The main aim of this investigation was to verify the relationship of the variables measured during a 3-minute all-out test with aerobic (i.e., peak oxygen uptake [(Equation is included in full-text article.)] and intensity corresponding to the lactate minimum [LMI]) and anaerobic parameters (i.e., anaerobic work) measured during a 400-m maximal performance. To measure force continually and to avoid the possible influences caused by turns, the 3-minute all-out effort was performed in tethered swimming. Thirty swimmers performed the following tests: (a) a 3-minute all-out tethered swimming test to determine the final force (equivalent to critical force: CF3-MIN) and the work performed above CF3-MIN (W'3-MIN), (b) a LMI protocol to determine the LMI during front crawl swimming, and (c) a 400-m maximal test to determine the (Equation is included in full-text article.)and total anaerobic contribution (WANA). Correlations between the variables were tested using the Pearson's correlation test (p ≤ 0.05). CF3-MIN (73.9 ± 13.2 N) presented a high correlation with the LMI (1.33 ± 0.08 m·s; p = 0.01) and (Equation is included in full-text article.)(4.5 ± 1.2 L·min; p = 0.01). However, the W'3-MIN (1,943.2 ± 719.2 N·s) was only moderately correlated with LMI (p = 0.02) and (Equation is included in full-text article.)(p = 0.01). In summary, CF3-MIN determined during the 3-minute all-out effort is associated with oxidative metabolism and can be used to estimate the aerobic capacity of swimmers. In contrast, the anaerobic component of this model (W'3-MIN) is not correlated with WANA.
Our aims were to compare physiological parameters from the laboratory environment (LaB) and simulated goalball games (GaM), test relationships between physiological parameters in the laboratory and game technical performance (GTP), and examine the associations between physiological and technical responses during games. Seven elite athletes from the Brazilian National Team performed in LaB environment; (i) an incremental test to determine peak oxygen consumption (O2PEAK), its corresponding speed, and peak blood lactate concentration and (ii) submaximal and supramaximal efforts to estimate maximal anaerobic contribution (AnC). In GaM condition, simulated games were also performed to determine physiological responses throughout the game, and to analyze the GTP (number of throws, defenses, recovery, and density of actions). No correlations (unclear) were found between laboratory and games analyses for O2PEAK [47.3 (17.2) vs. 25.8 (18.2) mL⋅Kg-1⋅min-1], peak blood lactate concentrations [10.2 (5.4) vs. 2.0 (0.7) mM], and total AnC [21.0 (14.0) vs. 4.8 (6.1) mL Kg-1]. O2PEAK in the laboratory condition presented very likely correlations with throw and recovery frequency in games (r = -0.87 and confidence interval [CI] = 0.41; r = -0.90 and CI = 0.35; respectively). Oxygen consumption remained above baseline while blood lactate concentration remained unchanged during the games. The very likely correlation between anaerobic alactic contribution and action density (r = 0.95 and CI = 0.25) highlights the importance of the alactic metabolism. In general, our study demonstrates that goalball can be characterized as a high-intensity intermittent effort, where athlete performance is based on aerobic metabolism predominance while determinant actions are supplied by the anaerobic alactic metabolism. Specifically, higher values of LaB vs. GaM highlighted the need for standardization of specific protocols for goalball evaluation, mainly for the reproduction of ecologically valid values. In addition, O2PEAK correlated with recovery frequency in the LaB condition, demonstrating that passive or low-intensity recovery between actions is fundamental to maintain performance.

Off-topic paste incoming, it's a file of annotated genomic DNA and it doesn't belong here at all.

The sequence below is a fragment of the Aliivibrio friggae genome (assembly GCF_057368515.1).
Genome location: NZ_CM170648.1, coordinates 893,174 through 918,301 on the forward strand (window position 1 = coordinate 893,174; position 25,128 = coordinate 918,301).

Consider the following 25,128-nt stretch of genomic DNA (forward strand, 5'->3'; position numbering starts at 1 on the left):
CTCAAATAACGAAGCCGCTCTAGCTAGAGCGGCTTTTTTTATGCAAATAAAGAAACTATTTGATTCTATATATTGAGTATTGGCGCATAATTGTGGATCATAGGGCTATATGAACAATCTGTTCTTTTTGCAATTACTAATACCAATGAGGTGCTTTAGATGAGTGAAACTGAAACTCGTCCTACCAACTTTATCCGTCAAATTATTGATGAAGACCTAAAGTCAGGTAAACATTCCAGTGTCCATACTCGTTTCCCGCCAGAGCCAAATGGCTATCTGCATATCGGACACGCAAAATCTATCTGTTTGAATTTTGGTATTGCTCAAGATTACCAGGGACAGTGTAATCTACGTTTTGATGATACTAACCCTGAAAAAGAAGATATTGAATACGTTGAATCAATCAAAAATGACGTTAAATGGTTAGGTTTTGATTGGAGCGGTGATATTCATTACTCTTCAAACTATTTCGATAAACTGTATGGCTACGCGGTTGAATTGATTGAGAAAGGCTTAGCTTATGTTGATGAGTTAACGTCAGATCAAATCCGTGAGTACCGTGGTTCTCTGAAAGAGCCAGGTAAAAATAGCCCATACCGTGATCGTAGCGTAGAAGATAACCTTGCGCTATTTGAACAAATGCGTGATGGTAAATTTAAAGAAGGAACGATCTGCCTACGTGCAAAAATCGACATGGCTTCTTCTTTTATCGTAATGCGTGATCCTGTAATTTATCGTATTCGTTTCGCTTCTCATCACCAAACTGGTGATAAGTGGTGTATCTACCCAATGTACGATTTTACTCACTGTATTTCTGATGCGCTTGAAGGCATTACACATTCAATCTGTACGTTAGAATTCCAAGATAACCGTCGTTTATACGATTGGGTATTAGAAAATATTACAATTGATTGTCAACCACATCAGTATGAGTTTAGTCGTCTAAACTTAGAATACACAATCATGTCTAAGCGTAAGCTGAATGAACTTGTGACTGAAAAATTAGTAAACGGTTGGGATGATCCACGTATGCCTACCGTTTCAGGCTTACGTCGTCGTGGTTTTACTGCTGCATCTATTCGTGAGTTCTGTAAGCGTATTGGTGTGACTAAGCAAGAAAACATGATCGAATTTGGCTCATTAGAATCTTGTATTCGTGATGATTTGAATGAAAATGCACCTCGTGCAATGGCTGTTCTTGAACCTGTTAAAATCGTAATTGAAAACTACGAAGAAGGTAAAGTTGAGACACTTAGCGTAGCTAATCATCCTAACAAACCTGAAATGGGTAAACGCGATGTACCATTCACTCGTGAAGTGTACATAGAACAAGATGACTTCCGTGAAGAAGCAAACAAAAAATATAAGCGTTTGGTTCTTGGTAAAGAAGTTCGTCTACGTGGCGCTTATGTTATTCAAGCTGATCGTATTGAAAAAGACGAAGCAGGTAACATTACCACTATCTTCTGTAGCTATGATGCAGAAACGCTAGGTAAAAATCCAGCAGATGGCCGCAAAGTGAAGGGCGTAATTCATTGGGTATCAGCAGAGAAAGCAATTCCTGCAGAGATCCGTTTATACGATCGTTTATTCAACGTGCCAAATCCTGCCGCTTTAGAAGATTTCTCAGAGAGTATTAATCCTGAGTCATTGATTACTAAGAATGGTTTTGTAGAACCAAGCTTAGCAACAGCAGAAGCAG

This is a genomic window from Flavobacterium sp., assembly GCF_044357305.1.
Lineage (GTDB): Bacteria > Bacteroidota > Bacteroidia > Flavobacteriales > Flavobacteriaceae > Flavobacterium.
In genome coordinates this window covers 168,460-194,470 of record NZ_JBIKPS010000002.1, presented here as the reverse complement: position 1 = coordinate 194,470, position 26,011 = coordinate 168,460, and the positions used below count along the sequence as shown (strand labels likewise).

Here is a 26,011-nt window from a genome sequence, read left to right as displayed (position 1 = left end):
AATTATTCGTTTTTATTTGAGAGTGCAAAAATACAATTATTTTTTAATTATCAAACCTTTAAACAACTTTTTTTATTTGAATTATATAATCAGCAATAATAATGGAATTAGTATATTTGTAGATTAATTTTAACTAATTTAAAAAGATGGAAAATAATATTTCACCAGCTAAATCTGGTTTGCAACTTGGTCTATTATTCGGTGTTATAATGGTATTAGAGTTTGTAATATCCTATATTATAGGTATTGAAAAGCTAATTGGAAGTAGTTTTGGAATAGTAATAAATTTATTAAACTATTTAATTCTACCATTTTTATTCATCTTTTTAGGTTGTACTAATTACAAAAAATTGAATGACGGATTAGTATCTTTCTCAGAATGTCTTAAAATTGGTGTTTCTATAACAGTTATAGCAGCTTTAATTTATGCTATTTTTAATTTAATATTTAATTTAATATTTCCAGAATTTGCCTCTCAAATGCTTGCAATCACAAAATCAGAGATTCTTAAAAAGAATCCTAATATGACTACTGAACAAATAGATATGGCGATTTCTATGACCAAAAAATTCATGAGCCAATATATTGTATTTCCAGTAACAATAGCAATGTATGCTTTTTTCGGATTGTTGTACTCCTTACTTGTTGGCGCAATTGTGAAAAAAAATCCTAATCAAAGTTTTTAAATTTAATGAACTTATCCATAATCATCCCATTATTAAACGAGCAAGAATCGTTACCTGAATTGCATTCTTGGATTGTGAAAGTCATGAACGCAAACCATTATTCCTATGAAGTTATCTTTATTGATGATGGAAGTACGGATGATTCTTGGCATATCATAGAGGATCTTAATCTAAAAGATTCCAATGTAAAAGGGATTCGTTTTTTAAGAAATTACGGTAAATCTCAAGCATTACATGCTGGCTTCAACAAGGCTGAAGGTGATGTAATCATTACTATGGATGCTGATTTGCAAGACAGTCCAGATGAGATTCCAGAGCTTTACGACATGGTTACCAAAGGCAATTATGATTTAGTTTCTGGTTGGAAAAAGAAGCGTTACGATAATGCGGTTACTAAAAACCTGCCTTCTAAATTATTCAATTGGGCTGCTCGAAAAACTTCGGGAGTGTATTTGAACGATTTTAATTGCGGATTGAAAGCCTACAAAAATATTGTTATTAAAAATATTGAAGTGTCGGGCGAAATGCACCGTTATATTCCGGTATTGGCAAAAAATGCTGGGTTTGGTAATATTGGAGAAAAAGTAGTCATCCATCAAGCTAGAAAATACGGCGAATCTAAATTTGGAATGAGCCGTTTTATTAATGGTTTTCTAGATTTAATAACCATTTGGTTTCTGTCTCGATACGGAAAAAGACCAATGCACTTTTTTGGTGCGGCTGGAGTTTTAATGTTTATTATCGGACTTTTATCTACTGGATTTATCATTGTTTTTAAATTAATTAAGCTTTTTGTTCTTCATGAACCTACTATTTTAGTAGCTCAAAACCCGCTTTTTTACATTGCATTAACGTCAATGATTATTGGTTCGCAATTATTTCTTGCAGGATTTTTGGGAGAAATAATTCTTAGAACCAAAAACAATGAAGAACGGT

The aims of the present study were 1) to evaluate the effects of 11 weeks of a typical free-swimming training program on aerobic and stroke parameters determined in tethered swimming (Study 1; n=13) and 2) to investigate the responses of tethered swimming efforts, in addition to free-swimming sessions, through 7 weeks of training (Study 2; n=21). In both studies, subjects performed a graded exercise test in tethered swimming (GET) to determine anaerobic threshold (AnT), stroke rate at AnT (SR), peak force at GET (PF) and peak blood lactate ([La-]). Participants also swam 100-, 200- and 400-m lengths to evaluate performance. In Study 2, swimmers were divided into control (i. e., only free-swimming; GC [n=11]) and tethered swimming group (i. e., 50% of the main session; G [n=10]). The results of Study 1 demonstrate that AnT, PF, [La] and 200-m performance were improved with free-swimming training. The SR decreased with training. In Study 2, free-swimming performance and most of the graded exercise test parameters were not altered in either group. However, [La-] improved only for G. These results demonstrate that aerobic parameters obtained in tethered swimming can be used to evaluate free-swimming training responses, and the addition of tethered efforts during training routine improves the lactate production capacity of swimmers.